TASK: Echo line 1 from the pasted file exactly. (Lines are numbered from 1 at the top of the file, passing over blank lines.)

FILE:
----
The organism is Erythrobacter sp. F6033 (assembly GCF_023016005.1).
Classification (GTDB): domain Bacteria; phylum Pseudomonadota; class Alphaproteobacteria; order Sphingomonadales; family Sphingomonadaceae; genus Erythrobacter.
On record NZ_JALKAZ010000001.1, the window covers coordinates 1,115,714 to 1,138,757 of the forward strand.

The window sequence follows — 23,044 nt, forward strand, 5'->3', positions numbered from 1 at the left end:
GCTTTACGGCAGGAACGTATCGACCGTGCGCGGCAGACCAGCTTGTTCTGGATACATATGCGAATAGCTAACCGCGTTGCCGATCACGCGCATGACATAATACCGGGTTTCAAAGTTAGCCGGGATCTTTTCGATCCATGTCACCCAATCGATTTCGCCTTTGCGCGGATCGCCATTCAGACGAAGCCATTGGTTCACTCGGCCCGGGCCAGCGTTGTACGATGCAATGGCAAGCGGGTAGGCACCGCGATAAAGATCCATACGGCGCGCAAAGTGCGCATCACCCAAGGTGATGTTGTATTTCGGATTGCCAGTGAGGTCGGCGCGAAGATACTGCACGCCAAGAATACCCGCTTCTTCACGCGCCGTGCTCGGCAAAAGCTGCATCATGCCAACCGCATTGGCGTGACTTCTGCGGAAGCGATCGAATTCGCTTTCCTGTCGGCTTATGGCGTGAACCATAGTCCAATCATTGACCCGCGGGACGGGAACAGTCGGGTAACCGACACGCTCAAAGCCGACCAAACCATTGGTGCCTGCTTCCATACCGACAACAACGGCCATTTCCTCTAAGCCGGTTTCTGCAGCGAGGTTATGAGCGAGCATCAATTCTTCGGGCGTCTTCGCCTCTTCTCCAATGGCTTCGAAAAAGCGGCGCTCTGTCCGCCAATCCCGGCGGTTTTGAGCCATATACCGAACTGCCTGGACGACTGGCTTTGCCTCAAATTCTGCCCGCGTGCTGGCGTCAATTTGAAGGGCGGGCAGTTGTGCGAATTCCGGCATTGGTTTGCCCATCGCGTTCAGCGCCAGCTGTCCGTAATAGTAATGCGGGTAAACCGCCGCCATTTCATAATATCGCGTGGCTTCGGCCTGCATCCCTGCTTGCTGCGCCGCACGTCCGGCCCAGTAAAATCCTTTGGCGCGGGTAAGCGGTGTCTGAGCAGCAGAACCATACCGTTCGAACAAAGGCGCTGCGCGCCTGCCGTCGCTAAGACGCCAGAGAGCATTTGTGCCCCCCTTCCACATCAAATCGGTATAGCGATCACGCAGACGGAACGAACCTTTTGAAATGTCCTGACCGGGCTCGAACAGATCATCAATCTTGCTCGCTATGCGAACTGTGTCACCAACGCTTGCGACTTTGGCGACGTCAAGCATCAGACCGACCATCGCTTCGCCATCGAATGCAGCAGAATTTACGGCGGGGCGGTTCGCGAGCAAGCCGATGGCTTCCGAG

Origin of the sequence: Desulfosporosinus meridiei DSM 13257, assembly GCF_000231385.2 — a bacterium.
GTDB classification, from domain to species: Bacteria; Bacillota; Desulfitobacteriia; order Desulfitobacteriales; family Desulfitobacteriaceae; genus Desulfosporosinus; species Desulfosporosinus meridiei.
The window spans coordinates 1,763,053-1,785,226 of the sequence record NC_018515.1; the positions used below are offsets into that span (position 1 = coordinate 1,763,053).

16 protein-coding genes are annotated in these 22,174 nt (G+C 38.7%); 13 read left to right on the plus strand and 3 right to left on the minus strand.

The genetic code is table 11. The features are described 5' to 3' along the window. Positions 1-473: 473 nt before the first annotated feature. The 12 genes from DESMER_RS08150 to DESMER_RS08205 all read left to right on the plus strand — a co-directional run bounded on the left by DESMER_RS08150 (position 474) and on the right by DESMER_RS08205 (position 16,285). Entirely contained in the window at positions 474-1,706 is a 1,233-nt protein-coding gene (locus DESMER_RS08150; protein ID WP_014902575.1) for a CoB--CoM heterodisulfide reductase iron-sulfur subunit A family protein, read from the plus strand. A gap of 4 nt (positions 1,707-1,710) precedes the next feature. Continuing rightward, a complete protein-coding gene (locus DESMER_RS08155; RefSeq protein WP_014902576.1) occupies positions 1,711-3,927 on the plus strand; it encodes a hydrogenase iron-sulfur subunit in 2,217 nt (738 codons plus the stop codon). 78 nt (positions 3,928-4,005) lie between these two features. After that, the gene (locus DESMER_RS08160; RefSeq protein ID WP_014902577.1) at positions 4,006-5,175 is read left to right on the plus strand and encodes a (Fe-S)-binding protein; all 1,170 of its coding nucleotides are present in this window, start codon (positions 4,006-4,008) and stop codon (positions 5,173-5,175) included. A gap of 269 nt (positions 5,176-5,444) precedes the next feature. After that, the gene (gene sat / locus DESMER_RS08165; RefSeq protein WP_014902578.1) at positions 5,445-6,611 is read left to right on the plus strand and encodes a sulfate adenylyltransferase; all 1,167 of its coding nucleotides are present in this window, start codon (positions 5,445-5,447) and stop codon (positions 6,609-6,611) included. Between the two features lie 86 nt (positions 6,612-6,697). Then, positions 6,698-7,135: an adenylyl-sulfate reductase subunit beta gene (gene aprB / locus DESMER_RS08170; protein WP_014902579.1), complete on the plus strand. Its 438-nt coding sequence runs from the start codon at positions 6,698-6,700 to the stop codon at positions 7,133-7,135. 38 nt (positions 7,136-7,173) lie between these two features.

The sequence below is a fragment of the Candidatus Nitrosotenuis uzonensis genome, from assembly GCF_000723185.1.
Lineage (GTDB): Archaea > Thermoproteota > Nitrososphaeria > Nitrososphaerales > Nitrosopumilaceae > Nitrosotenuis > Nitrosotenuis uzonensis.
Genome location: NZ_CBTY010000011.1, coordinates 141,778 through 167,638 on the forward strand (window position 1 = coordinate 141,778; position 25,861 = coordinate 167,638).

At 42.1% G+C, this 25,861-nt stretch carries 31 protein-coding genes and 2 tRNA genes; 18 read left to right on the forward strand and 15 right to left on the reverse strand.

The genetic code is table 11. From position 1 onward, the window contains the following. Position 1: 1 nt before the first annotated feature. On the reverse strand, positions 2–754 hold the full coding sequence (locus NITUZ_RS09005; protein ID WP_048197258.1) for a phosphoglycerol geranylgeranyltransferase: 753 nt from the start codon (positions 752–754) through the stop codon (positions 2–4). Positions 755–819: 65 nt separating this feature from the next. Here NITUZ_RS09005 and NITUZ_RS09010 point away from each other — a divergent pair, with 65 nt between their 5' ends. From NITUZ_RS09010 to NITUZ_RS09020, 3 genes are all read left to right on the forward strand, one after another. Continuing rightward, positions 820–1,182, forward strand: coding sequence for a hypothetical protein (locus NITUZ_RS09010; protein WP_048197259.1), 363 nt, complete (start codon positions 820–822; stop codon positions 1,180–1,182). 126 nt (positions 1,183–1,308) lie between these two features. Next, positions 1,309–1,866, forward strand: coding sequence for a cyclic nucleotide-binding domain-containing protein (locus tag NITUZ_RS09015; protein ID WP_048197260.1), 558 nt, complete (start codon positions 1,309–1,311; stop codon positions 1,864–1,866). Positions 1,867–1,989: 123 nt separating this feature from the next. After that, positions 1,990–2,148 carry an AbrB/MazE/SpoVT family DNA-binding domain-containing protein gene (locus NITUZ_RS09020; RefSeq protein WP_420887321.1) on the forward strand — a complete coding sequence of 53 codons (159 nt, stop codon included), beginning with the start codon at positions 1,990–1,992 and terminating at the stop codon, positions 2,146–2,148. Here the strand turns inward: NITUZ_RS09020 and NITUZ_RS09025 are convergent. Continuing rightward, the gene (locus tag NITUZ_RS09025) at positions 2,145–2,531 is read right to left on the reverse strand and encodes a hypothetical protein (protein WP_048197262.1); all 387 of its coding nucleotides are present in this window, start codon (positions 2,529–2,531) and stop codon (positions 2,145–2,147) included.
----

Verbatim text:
The organism is Erythrobacter sp. F6033 (assembly GCF_023016005.1).